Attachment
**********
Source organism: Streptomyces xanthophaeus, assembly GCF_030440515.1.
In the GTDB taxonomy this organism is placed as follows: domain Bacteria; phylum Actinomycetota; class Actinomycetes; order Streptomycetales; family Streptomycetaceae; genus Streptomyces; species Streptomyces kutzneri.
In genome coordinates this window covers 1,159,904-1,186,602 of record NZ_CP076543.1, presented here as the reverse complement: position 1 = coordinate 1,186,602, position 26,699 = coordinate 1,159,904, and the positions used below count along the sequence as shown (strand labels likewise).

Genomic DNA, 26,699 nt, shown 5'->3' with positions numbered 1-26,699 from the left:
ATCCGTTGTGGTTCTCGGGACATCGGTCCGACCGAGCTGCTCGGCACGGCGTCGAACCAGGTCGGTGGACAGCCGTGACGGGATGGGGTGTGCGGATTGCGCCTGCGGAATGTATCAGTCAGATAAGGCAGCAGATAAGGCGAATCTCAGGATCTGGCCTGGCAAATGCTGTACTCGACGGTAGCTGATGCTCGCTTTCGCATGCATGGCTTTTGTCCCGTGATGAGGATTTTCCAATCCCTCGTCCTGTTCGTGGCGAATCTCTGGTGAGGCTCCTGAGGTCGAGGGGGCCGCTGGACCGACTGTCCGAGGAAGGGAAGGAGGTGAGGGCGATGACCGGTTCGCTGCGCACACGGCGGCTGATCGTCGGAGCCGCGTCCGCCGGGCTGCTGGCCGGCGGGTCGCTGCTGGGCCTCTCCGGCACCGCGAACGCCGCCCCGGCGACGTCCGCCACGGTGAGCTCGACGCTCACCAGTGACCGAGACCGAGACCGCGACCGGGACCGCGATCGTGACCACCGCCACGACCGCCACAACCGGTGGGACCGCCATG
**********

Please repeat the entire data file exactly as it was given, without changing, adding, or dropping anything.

Source organism: Streptomyces xanthophaeus, assembly GCF_030440515.1.
In the GTDB taxonomy this organism is placed as follows: domain Bacteria; phylum Actinomycetota; class Actinomycetes; order Streptomycetales; family Streptomycetaceae; genus Streptomyces; species Streptomyces kutzneri.
In genome coordinates this window covers 1,159,904-1,186,602 of record NZ_CP076543.1, presented here as the reverse complement: position 1 = coordinate 1,186,602, position 26,699 = coordinate 1,159,904, and the positions used below count along the sequence as shown (strand labels likewise).

Genomic DNA, 26,699 nt, shown 5'->3' with positions numbered 1-26,699 from the left:
ATCCGTTGTGGTTCTCGGGACATCGGTCCGACCGAGCTGCTCGGCACGGCGTCGAACCAGGTCGGTGGACAGCCGTGACGGGATGGGGTGTGCGGATTGCGCCTGCGGAATGTATCAGTCAGATAAGGCAGCAGATAAGGCGAATCTCAGGATCTGGCCTGGCAAATGCTGTACTCGACGGTAGCTGATGCTCGCTTTCGCATGCATGGCTTTTGTCCCGTGATGAGGATTTTCCAATCCCTCGTCCTGTTCGTGGCGAATCTCTGGTGAGGCTCCTGAGGTCGAGGGGGCCGCTGGACCGACTGTCCGAGGAAGGGAAGGAGGTGAGGGCGATGACCGGTTCGCTGCGCACACGGCGGCTGATCGTCGGAGCCGCGTCCGCCGGGCTGCTGGCCGGCGGGTCGCTGCTGGGCCTCTCCGGCACCGCGAACGCCGCCCCGGCGACGTCCGCCACGGTGAGCTCGACGCTCACCAGTGACCGAGACCGAGACCGCGACCGGGACCGCGATCGTGACCACCGCCACGACCGCCACAACCGGTGGGACCGCCATG